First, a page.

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Durability Guide

The Durability of Counter Materials

Finding the right fit for your lifestyle is easy once you clarify your requirements.  Are you like me? Using the kitchen counter like a workbench? Or do you treat your counters more like treasured furniture? Some countertop materials are able to withstand a lot of abuse while others develop a pleasant patina of age over time adding character. A measure of durability helps classify the different counter top materials. Scientists have made this easy for us with a hardness scale called the Mohs Scale.

The Mohs Scale was developed by a German mineralogist, Friedrich Mohs, in 1812. The Mohs scale of mineral hardness is measure of one material scratching another. For example, everyone knows about testing a diamond on glass. A diamond has a hardness of 10 and glass is only 5.  So, any material rated lower than 10 on the Mohs scale can be scratched by a diamond.  Rather than reinvent the wheel and apply a new scale of hardness, This guide uses the Mohs Scale to rate the common counter surfaces. Below are popular counter materials in use around Austin listed in order from soft to hard.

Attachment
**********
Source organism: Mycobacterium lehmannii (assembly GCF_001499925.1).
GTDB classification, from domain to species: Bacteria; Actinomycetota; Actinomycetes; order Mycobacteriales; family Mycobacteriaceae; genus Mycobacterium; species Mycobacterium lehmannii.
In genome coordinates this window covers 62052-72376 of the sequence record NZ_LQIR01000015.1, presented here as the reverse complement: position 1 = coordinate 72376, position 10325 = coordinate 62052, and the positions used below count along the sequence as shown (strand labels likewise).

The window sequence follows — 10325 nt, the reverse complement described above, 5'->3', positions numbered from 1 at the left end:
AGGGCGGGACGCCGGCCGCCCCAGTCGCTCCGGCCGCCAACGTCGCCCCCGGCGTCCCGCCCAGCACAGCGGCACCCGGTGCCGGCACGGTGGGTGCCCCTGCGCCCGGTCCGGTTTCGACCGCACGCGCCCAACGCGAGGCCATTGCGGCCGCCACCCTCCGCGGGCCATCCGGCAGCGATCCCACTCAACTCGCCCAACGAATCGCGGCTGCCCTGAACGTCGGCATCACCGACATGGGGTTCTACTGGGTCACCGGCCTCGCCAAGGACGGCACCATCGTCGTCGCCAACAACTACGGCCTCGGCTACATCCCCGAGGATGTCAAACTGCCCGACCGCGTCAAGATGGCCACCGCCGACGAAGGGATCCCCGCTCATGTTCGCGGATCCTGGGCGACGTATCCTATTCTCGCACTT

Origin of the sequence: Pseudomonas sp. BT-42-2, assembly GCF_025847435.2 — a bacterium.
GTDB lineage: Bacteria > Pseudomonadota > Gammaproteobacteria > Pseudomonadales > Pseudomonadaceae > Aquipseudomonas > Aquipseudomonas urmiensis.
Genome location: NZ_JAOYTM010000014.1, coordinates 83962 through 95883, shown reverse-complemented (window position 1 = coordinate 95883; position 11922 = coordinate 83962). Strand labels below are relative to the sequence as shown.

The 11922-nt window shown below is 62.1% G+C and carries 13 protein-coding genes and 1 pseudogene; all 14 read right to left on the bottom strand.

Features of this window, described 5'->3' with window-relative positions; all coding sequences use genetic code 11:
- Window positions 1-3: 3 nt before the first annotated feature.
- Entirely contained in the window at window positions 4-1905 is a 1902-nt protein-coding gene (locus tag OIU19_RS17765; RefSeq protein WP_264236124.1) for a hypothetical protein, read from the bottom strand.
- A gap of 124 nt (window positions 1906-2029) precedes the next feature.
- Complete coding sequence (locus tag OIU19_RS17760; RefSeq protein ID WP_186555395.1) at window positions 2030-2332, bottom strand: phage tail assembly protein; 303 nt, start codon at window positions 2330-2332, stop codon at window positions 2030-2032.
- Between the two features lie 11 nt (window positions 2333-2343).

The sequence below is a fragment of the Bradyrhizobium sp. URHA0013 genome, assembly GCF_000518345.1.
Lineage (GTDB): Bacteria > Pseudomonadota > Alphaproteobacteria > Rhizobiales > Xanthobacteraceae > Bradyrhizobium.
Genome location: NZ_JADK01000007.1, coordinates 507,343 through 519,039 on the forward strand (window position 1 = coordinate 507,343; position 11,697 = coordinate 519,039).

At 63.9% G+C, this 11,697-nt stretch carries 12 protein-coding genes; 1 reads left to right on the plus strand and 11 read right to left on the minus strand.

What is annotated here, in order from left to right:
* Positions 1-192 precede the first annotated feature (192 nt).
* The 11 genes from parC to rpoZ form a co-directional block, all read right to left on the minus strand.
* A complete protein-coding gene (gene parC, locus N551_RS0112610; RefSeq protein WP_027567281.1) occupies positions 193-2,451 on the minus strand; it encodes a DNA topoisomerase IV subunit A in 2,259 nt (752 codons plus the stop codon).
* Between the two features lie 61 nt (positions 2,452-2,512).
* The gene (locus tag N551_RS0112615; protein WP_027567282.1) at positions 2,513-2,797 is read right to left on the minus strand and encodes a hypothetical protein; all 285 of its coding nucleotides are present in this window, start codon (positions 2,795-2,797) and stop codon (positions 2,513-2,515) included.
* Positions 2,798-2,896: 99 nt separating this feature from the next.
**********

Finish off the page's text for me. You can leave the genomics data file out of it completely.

Is Butcher Block Too Soft?

Custom Cabinet
Problem: I want a butcher block counter but it is only 3 to 4 on the scale so it will be damaged by my knives.

Answer: While it is true that stainless steel is 5.5 on the Mohs scale and butcher block is lower this does not tell the full story. Butcher block counters are a very popular and traditional cutting surface because knife blades will not be dulled by its surface plus any nicks or scratches can be sanded out.

The good news is, if you have your eye set on a certain look, but the material just doesn't match with your lifestyle, odds are there's another material that does and has the required functionality.